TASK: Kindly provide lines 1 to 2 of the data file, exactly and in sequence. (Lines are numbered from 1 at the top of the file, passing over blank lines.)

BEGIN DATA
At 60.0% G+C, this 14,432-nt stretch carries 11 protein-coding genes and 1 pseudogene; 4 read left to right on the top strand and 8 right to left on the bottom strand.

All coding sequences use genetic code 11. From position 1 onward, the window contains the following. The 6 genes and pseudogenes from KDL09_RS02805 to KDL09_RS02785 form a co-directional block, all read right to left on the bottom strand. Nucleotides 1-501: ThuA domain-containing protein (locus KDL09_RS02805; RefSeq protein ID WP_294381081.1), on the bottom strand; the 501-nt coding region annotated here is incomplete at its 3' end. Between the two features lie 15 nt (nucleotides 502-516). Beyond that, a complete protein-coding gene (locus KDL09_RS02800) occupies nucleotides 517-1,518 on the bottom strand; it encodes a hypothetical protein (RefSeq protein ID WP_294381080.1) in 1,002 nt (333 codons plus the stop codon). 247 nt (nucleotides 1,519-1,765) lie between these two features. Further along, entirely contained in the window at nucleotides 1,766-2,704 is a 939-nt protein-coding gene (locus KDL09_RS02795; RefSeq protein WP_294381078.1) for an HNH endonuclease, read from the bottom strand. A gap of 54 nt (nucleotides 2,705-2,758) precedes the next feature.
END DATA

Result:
At 60.0% G+C, this 14,432-nt stretch carries 11 protein-coding genes and 1 pseudogene; 4 read left to right on the top strand and 8 right to left on the bottom strand.

All coding sequences use genetic code 11. From position 1 onward, the window contains the following. The 6 genes and pseudogenes from KDL09_RS02805 to KDL09_RS02785 form a co-directional block, all read right to left on the bottom strand. Nucleotides 1-501: ThuA domain-containing protein (locus KDL09_RS02805; RefSeq protein ID WP_294381081.1), on the bottom strand; the 501-nt coding region annotated here is incomplete at its 3' end. Between the two features lie 15 nt (nucleotides 502-516). Beyond that, a complete protein-coding gene (locus KDL09_RS02800) occupies nucleotides 517-1,518 on the bottom strand; it encodes a hypothetical protein (RefSeq protein ID WP_294381080.1) in 1,002 nt (333 codons plus the stop codon). 247 nt (nucleotides 1,519-1,765) lie between these two features. Further along, entirely contained in the window at nucleotides 1,766-2,704 is a 939-nt protein-coding gene (locus KDL09_RS02795; RefSeq protein WP_294381078.1) for an HNH endonuclease, read from the bottom strand. A gap of 54 nt (nucleotides 2,705-2,758) precedes the next feature.